Are Parabens Really Safe

You've probably heard the news about parabens and the controversy surrounding their use in personal care products. Here is a brief, but fair, look at this complicated issue: No cosmetic can ever be truly "natural"-no matter what the manufacturer claims-but some ingredients are closer than others. Parabens have been considered an ideal compromise, and until recently were considered one of the safest methods of preservation available. But an article published in the Journal of Applied Toxicology has cast doubt on the safety of parabens and especially their potential role in the development of some breast cancers. Scientists have known for some time that parabens can mimic the effect of estrogen when used in laboratory animals, but in early 2004, British researchers at the University of Reading, announced they had found parabens in cancer tumors patients with human breast cancer. Equally worrying is the fact that Researchers believe that the form of parabens in tumors indicate that parabens were absorbed topically and not taken orally. But most alarming is the fact that parabens were found in the sample every day.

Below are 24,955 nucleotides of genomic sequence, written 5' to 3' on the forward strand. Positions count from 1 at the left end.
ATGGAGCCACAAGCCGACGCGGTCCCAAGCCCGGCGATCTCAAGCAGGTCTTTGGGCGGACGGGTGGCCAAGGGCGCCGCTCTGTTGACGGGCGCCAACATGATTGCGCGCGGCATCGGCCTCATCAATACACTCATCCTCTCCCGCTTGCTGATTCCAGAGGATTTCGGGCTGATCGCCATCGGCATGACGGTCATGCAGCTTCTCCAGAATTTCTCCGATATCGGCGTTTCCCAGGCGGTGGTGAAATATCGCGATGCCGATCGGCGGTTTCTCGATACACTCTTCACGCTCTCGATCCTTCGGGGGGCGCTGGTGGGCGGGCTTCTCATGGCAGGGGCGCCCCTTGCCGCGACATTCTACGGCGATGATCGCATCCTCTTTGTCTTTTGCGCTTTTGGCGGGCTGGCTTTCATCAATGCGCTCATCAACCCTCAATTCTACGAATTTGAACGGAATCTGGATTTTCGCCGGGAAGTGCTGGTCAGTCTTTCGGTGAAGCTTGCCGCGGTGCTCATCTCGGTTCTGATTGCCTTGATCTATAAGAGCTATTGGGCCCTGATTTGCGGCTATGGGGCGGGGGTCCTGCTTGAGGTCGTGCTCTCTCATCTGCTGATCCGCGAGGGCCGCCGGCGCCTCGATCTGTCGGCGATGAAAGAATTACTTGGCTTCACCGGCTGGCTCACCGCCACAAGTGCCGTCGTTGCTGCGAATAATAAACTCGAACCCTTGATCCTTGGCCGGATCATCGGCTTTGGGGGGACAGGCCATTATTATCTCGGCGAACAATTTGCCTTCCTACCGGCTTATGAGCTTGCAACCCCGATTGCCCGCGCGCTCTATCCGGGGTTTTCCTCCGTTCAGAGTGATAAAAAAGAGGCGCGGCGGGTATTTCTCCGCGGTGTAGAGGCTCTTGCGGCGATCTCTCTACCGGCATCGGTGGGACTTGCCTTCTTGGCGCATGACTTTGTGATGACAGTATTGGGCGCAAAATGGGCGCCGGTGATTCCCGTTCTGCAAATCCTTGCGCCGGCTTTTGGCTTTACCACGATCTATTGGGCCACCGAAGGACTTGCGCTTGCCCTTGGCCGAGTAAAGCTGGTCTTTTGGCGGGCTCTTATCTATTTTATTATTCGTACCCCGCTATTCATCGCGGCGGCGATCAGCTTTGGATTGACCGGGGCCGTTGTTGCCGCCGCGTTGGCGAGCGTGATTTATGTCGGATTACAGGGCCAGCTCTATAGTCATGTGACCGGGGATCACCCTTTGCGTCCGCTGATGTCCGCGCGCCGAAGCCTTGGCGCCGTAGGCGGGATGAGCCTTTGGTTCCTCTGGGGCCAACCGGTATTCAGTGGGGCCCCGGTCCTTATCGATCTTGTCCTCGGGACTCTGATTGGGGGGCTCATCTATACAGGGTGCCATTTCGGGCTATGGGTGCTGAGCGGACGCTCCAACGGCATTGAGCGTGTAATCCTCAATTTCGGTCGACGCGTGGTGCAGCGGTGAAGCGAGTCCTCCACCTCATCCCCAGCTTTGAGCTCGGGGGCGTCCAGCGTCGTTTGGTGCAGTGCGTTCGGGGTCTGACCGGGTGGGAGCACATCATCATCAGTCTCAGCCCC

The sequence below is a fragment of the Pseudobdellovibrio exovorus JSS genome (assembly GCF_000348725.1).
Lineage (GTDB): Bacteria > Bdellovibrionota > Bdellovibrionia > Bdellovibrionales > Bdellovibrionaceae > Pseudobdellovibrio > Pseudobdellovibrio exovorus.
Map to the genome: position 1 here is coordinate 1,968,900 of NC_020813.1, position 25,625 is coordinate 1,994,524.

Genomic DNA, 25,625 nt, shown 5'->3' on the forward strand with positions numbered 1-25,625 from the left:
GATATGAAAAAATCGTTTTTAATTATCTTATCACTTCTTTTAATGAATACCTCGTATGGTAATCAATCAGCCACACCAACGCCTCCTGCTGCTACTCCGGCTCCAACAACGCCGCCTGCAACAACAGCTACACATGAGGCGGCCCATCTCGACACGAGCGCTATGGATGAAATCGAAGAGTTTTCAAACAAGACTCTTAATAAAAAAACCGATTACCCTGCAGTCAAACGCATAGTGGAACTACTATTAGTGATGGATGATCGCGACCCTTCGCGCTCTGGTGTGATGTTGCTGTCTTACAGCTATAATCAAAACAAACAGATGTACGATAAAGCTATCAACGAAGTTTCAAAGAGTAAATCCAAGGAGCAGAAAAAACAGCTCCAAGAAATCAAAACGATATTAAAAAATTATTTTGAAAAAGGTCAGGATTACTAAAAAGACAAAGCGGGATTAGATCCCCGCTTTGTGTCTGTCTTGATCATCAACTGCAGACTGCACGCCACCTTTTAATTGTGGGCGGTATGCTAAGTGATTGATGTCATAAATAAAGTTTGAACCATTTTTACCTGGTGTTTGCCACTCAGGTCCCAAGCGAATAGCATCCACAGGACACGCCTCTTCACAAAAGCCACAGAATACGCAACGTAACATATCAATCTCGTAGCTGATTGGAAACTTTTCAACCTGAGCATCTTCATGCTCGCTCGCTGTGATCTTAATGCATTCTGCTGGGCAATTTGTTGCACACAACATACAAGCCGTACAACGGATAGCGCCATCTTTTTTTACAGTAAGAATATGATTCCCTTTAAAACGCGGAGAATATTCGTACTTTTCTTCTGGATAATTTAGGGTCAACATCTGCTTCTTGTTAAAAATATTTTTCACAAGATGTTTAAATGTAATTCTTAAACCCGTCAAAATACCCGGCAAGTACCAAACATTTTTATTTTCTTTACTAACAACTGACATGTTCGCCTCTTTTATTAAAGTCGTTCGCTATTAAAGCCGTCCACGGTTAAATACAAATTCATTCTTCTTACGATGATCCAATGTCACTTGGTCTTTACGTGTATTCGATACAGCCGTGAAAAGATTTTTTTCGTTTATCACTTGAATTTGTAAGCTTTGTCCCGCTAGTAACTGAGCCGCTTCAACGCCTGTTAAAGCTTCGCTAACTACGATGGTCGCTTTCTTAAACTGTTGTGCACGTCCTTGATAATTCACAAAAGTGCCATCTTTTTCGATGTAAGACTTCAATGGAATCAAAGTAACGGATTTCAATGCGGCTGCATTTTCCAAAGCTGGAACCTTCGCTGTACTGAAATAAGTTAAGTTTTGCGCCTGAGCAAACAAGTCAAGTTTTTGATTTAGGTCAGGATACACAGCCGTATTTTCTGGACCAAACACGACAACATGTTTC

It is important to note that this was a very, very small study – only 20 women – and there is absolutely no way of knowing what, if any, are involved products for skin care. Although the researcher has warned that there is no definitive proof that parabens actually cause breast cancers, which has called for more studies. Should you be worried? Manufacturers are. Many of the leaders in the natural products industry have announced plans to discontinue the use of parabens and is expected to follow suit. How to know if their products from skin care contain parabens? Read labels. All cosmetics are required by law to keep the lists of ingredients completely. If your products for skin care ingredients are not in list, or you can not find condoms in the list, be suspicious.

Equally suspicious of manufacturers who claim to use natural essential oils or grapefruit seed extract. In everyday use, simply do not work as promised. One of the most exciting preservatives used today is hydroxymethylglycinate, a derivative of the natural amino acid glycine. It is considered very safe and appears to be less likely to cause allergic reactions than other preservatives.